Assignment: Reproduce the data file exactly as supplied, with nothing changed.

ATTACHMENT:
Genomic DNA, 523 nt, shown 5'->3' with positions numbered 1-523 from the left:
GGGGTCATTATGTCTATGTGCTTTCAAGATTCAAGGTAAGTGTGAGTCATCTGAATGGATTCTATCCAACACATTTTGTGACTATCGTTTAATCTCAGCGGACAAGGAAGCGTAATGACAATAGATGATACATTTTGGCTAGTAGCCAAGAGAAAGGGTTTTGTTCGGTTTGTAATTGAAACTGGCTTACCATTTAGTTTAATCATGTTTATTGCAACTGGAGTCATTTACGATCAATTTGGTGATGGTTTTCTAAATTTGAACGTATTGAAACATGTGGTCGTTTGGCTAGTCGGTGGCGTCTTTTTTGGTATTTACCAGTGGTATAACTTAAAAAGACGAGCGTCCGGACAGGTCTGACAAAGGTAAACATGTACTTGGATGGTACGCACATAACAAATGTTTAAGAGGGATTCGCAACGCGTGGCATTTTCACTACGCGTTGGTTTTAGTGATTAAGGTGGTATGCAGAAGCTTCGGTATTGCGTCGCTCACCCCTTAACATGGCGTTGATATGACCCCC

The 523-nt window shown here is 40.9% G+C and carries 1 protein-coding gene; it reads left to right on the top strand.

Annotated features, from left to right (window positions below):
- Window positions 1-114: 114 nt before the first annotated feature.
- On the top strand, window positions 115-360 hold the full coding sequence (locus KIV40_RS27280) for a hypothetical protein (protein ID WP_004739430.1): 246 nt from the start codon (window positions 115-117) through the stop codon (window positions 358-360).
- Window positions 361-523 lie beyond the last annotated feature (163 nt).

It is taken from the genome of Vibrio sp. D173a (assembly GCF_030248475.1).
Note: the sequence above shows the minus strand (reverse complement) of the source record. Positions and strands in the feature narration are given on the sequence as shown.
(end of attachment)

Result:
Genomic DNA, 523 nt, shown 5'->3' with positions numbered 1-523 from the left:
GGGGTCATTATGTCTATGTGCTTTCAAGATTCAAGGTAAGTGTGAGTCATCTGAATGGATTCTATCCAACACATTTTGTGACTATCGTTTAATCTCAGCGGACAAGGAAGCGTAATGACAATAGATGATACATTTTGGCTAGTAGCCAAGAGAAAGGGTTTTGTTCGGTTTGTAATTGAAACTGGCTTACCATTTAGTTTAATCATGTTTATTGCAACTGGAGTCATTTACGATCAATTTGGTGATGGTTTTCTAAATTTGAACGTATTGAAACATGTGGTCGTTTGGCTAGTCGGTGGCGTCTTTTTTGGTATTTACCAGTGGTATAACTTAAAAAGACGAGCGTCCGGACAGGTCTGACAAAGGTAAACATGTACTTGGATGGTACGCACATAACAAATGTTTAAGAGGGATTCGCAACGCGTGGCATTTTCACTACGCGTTGGTTTTAGTGATTAAGGTGGTATGCAGAAGCTTCGGTATTGCGTCGCTCACCCCTTAACATGGCGTTGATATGACCCCC

The 523-nt window shown here is 40.9% G+C and carries 1 protein-coding gene; it reads left to right on the top strand.

Annotated features, from left to right (window positions below):
- Window positions 1-114: 114 nt before the first annotated feature.
- On the top strand, window positions 115-360 hold the full coding sequence (locus KIV40_RS27280) for a hypothetical protein (protein ID WP_004739430.1): 246 nt from the start codon (window positions 115-117) through the stop codon (window positions 358-360).
- Window positions 361-523 lie beyond the last annotated feature (163 nt).

It is taken from the genome of Vibrio sp. D173a (assembly GCF_030248475.1).
Note: the sequence above shows the minus strand (reverse complement) of the source record. Positions and strands in the feature narration are given on the sequence as shown.